Front page of the Dominion, 12 September 2001 (yes, I kept the papers. I do that when I think the event warrants it).
Front page of the Evening Post (remember when Wellington had two dailies?), 12 September 2001.
The post date would suggest that this should have been written yesterday, but for us in New Zealand it was already the twelfth by the time what would become known as September Eleventh happened. Ten years removed it is still something that defies simple comprehension. The reasons for it go back many years, and it will be resonating for years to come.
The first airliner impact occurred at 12:46am NZST. Back then I was living with my girlfriend (now wife) Fi, and three other friends in the Kings Crescent flat we had occupied a couple of months previously. Fi's brother-in-law was touring the US, and the first thing we knew of anything unusual occurring was being awakened at dawn by a somewhat garbled phonecall from Fi's mum to say he was okay, but stuck in Denver since all flights had been grounded. Apparently a plane had crashed into the Pentagon or something. At the time I thought it was a Cessna or something, unusual, significant, but ultimately not a huge deal. I would check it out when I got up at the usual time an hour or so later.
September 12th was a beautiful spring morning in Wellington, the sun shining in clear blue skies. Wandering into the kitchen for breakfast I flicked on the TV for the morning news. The first thing I saw was a replay of this shot:
Naively I quickly thought "Wow I didn't realise the approach for JFK was so close to Manhattan". Then the jet didn't emerge from the other side of the towers, and the vivid orange yellow fireball manifested, accompanied by the twinkling of thousands of pieces of shattered glass.
Unlike many, I didn't think for a second this was a movie. Having been a plane spotter all my life, I knew the real thing when I saw it. I was mistaken in one respect though. Initially I thought it was a Boeing 737 that had crashed, and thought, well it could be worse. Only a few minutes later I realised it was a much larger 767.
Oh again. In the next few minutes the whole picture as it was unfolded. This being about 7am, the Towers themselves were long down by the time I was aware of it, and the seemingly endless replaying of the events there and at the Pentagon had begun. At about that time, one of the other flatmates walked in, a mix of horror and awe on his face. He had been watching things unfold in his room, and had been to the towers themselves only a couple of years before. I don't recall much being said. I had prepared breakfast, but suddenly found I didn't have any appetite.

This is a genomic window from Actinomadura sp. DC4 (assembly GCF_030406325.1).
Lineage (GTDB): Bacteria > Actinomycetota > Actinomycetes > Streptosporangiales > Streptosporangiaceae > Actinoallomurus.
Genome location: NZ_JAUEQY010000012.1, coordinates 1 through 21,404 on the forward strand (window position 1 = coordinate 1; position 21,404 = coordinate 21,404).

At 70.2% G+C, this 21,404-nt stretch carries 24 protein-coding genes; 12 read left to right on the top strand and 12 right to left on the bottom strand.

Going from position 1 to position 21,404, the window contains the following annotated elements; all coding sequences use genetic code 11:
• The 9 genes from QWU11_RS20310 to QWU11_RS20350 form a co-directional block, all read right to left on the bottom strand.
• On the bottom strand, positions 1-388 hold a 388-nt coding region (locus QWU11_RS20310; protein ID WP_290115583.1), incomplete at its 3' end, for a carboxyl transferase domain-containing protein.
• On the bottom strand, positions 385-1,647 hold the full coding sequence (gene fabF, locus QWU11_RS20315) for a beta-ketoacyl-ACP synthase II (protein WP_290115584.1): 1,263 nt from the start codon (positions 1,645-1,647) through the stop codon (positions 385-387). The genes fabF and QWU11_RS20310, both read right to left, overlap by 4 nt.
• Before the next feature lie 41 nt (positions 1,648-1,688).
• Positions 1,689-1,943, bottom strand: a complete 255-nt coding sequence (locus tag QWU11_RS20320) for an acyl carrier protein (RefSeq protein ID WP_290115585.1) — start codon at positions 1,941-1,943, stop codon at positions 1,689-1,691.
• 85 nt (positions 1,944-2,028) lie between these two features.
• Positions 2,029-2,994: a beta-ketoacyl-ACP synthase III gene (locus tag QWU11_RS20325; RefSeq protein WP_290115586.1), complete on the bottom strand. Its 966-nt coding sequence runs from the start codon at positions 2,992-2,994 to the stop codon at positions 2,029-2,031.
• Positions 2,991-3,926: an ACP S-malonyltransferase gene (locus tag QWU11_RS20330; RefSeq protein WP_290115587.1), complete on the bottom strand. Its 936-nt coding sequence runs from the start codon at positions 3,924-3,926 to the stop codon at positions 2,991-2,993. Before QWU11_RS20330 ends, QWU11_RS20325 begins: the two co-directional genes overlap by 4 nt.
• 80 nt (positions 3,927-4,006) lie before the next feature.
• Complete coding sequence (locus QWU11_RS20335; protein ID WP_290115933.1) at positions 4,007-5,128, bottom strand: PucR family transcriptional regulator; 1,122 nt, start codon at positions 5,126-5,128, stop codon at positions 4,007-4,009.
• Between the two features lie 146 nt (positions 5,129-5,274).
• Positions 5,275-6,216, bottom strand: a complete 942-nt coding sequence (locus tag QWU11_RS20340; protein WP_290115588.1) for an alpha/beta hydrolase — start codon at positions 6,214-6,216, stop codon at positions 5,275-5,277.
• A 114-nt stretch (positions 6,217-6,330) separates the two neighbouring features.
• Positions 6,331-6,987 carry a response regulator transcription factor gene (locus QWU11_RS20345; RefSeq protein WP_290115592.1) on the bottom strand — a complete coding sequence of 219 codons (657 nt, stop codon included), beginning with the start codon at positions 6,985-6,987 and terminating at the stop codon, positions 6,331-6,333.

At work we technicians and engineers gathered around a TV, with the only conversation being educated comment on the structure of the buildings. No-one was surprised they fell. History in the making or not, there was still work to do, and gradually we drifted away. Later I would hear on the radio about carriers being deployed off the east coast, and fighters flying patrols over major US cities. These were things I had read about in speculative fiction, but hearing them in reality was surreal, and unsettling.
Getting home we watched the wall to wall coverage for a while, then just had to turn it off. The jumpers in particular choosing one final act of control over their destiny haunted me the most, and still do. A still image of one group who must have decided to go together reminded me of skydivers exiting a plane, except these people had no parachutes. Another memory is of a replay of the second WTC impact being cued up on air. The jet hit the building, then reversed out of it, then hit it again, then reversed back. For hundreds it was alive, dead, alive, dead.
Another thought that crystallised that night, was that even though they were still counting the dead, I also realised many more were going to be killed as a result of this day. Looking back, the feeling is mostly of sadness, of missed opportunities, of some justified responses, and other regrettable ones. What has truly been accomplished, what we have gained or lost in the War on Terror is uncertain. Occasionally I hear expressed a longing to return to the 'Good Old Days' of the Cold War in preference to how things are now. While I don't really agree with it (the bits of the Cold War I remember were a really, really scary time), I can understand it; there was much more perceived certainty of the challenges the world faced then.
Two weeks later my father and I hopped on a plane for a weekend in Sydney. We had been planning to go to Brisbane for an airshow, but it had been cancelled, the various militaries involved (including the USAF) suddenly having more pressing things to do, besides the airshow itself being seen as a possible target. The signs of the new world we were in were already emerging. I couldn't regard the Boeing 767's at Sydney airport the way I used to, as simple aircraft to enjoy. On ascending Sydney Tower I enjoyed the view, but suddenly got very uncomfortable. Every few seconds or so there was a small shudder on the viewing deck, I think from the revolving restaurant. Combined with the height, suddenly it was a place I was happy to leave. On leaving we noted that all the eateries at the airport had given up their metal cutlery, with apologetic notes of explanation. When breakfast was served after takeoff though, we were presented with stainless steel knives (with serrated edges) and forks to eat with. Clearly there was still some figuring out to do.
In every life there are points when things change, and the way things were before get hard to remember. Usually they are good, like me meeting my wife-to-be, or the birth of my children. Sometimes they are a bit more complicated. My daughters will grow up in a world where the events and ramifications of 9/11 are history, with no knowledge of when the Twin Towers were just a pair of very tall buildings.